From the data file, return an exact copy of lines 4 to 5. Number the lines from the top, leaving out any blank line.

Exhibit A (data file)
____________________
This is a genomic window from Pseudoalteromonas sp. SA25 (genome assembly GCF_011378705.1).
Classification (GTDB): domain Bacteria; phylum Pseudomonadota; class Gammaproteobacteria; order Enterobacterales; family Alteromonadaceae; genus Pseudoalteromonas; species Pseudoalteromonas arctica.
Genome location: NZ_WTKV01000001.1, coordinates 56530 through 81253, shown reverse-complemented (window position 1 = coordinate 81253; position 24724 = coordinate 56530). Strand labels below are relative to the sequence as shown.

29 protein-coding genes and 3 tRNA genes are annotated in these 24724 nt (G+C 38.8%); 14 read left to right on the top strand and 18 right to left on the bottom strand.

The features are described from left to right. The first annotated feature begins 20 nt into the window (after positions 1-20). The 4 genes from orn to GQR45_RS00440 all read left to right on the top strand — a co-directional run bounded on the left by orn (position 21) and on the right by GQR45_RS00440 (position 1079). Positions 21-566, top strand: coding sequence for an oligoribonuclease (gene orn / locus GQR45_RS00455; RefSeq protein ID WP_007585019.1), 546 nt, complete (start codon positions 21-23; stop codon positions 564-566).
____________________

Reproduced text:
29 protein-coding genes and 3 tRNA genes are annotated in these 24724 nt (G+C 38.8%); 14 read left to right on the top strand and 18 right to left on the bottom strand.

The features are described from left to right. The first annotated feature begins 20 nt into the window (after positions 1-20). The 4 genes from orn to GQR45_RS00440 all read left to right on the top strand — a co-directional run bounded on the left by orn (position 21) and on the right by GQR45_RS00440 (position 1079). Positions 21-566, top strand: coding sequence for an oligoribonuclease (gene orn / locus GQR45_RS00455; RefSeq protein ID WP_007585019.1), 546 nt, complete (start codon positions 21-23; stop codon positions 564-566).